Stephen Hume on Risks of an Oil Spill
Read this editorial from Stephen Hume in the Vancouver Sun on the debate over the risks posed by increased oil tanker traffic on BC’s coast (May 16, 2012)
Listen to the rhetoric generated by questions about the risk from supertankers carrying an additional million barrels a day of heavy oil through B.C. waters and one might be persuaded that a conspiracy of Luddite dunces advocates a return to mud huts and riding donkeys to work.
Huh? How does asking for an unbiased evaluation of risk mutate into an assumed automatic veto of the use of oil?
The point is not whether we should or should not use oil – it’s whether the risks of using a particular oil resource in a particular way under particular circumstances may or may not out-weigh the claimed benefits.
Proponents of these pipelines naturally minimize the risks. And why wouldn’t they present the best possible case for their projects since they want them to proceed? But that doesn’t mean that B.C.’s public – which ultimately will pay the costs for cleaning up any major spill while the foreign-owned proponents pocket the bulk of profits and pay them out of the country – should swallow such assertions at face value.
Nor does it mean that subjecting such schemes to rigorous scrutiny is some kind of betrayal of Canadian society.
There is risk. And there is risk. Jaywalking downtown at 3 a.m. carries significantly less risk than jaywalking on the free-way during rush hour. One risk might be acceptable, the other looks like stupidity. Among the issues emerging from the present pipeline debate is the question of whether the risks cited by the proponents are the actual risks and potential liabilities.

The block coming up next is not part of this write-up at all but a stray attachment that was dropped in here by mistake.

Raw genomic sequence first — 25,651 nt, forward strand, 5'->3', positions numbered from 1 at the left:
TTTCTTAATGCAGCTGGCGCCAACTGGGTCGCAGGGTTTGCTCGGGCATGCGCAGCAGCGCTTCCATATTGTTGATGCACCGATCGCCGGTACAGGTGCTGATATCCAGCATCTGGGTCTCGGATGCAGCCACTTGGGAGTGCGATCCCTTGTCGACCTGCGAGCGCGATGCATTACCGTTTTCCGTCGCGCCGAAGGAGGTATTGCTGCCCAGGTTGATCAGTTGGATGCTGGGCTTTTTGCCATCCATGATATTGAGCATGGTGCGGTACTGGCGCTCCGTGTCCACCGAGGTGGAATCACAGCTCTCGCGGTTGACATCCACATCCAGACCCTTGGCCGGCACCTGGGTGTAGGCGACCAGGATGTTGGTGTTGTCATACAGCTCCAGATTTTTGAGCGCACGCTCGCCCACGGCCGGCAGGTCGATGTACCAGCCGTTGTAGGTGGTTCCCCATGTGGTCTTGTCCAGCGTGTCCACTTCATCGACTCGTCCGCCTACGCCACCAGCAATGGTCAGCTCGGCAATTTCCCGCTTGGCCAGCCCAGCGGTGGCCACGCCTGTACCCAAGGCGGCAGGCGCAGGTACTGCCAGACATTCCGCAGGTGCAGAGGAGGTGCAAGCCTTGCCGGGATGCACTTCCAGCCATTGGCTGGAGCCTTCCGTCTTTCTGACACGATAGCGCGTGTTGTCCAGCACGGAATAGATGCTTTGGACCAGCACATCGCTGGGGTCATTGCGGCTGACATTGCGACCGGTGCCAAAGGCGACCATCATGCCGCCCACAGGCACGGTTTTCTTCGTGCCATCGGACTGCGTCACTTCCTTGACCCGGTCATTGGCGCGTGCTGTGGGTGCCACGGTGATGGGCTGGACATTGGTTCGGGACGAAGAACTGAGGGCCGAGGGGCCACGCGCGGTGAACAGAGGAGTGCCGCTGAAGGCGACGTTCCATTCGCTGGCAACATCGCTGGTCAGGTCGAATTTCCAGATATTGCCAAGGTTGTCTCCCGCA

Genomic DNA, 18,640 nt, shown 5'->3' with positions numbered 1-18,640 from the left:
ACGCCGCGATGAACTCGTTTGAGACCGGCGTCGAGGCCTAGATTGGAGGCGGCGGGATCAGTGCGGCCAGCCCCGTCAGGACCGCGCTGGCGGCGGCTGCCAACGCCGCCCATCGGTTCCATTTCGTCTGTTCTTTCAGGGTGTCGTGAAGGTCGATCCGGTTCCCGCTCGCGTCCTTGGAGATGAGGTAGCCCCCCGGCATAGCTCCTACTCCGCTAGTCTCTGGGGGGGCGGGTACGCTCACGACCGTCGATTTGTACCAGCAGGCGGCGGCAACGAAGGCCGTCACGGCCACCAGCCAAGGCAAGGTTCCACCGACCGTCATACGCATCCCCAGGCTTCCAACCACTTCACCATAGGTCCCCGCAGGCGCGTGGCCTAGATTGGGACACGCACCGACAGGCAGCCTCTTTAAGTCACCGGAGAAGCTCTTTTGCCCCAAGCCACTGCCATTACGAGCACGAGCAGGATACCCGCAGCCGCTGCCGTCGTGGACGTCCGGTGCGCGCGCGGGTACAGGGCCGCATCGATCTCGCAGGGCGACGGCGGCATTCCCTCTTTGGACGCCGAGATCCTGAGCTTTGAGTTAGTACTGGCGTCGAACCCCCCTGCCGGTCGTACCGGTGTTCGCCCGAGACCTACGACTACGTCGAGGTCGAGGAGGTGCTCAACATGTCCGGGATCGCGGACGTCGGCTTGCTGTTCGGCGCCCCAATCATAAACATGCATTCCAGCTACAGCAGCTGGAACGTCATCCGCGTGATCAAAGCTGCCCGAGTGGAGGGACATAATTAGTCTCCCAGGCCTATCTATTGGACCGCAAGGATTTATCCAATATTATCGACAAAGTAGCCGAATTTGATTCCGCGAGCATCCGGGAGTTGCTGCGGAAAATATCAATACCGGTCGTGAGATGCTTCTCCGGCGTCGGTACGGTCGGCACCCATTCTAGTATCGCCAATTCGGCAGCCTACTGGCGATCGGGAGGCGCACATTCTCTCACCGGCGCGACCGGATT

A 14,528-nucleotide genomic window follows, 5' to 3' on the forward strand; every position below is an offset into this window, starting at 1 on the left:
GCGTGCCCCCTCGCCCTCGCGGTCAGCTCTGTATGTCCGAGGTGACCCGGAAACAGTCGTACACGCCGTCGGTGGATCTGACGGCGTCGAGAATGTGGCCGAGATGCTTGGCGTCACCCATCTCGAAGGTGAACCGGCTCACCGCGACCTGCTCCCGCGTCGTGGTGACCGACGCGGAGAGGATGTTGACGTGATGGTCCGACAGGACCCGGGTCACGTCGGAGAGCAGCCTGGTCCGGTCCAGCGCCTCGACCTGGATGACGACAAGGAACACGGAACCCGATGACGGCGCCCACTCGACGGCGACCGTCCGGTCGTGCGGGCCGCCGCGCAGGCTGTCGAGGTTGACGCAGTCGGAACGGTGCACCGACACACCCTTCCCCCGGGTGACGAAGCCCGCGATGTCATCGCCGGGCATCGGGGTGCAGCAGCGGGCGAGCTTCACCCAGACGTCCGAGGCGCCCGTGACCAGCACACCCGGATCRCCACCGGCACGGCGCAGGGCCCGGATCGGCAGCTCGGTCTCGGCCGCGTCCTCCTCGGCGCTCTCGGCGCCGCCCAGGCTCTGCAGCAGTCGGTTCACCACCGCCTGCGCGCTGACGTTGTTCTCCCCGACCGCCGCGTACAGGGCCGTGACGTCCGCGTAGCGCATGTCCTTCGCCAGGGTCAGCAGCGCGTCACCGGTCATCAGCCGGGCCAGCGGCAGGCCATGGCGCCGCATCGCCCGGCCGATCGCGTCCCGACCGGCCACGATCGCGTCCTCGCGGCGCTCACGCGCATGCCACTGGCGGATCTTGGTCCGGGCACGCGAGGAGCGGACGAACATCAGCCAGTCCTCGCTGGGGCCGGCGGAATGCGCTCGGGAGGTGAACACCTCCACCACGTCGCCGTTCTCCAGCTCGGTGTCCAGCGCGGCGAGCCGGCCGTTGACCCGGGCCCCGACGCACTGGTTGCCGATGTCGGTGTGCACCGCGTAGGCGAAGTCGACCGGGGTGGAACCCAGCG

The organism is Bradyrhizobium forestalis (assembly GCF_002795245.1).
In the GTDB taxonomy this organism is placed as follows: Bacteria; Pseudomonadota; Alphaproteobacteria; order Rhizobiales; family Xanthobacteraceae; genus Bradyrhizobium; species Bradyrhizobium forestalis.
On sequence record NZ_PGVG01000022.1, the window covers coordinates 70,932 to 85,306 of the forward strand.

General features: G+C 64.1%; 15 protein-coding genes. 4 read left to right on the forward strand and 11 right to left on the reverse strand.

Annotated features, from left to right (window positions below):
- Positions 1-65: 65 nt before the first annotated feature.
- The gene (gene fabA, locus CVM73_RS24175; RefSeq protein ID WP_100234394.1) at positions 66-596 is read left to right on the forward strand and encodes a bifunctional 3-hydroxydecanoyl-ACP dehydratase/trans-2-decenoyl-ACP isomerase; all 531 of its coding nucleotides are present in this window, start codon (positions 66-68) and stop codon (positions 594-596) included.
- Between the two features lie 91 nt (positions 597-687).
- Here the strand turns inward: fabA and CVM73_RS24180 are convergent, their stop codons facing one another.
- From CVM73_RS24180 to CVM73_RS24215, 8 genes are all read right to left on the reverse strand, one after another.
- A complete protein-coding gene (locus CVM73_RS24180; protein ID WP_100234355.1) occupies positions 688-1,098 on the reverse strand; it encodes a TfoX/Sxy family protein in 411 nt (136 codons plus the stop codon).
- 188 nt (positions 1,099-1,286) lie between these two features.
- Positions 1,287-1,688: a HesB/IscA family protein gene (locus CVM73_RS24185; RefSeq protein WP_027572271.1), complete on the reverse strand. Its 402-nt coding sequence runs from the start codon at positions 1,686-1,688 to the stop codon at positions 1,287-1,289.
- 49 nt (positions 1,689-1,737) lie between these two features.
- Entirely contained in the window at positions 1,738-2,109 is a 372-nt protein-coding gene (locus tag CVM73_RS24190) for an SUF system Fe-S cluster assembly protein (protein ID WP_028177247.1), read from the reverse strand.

Proponents of the Enbridge Northern Gateway pipeline, for example, postulate a worst-case spill of limited size that occurs in sheltered waters during the calmest summer months.
Critics reasonably ask what the consequences – and costs – of a spill would be were a super-tanker to break up during winter on the exposed outer coast, where winds, tides and currents have the capacity to distribute heavy oil over a vast area.
Critics reasonably wonder whether the assessment of risks, both environmental and economic, and who bears the brunt of them, takes place in an unbiased forum given the official demonizing of those expressing doubt.
The principal demonizer – our federal government – has now arbitrarily rewritten the rules to both redefine the criteria for environmental assessment while usurping the final decision-making power from the body intended to do so at arm’s length.
The province has not even sub-mitted its position to the Joint Review Panel on this incredibly important subject. Instead, it has surrendered to the federal power its right to hold an independent environmental review in the interests of British Columbians.
Yet the risks could be far greater than those framed in the documents filed by the proponents.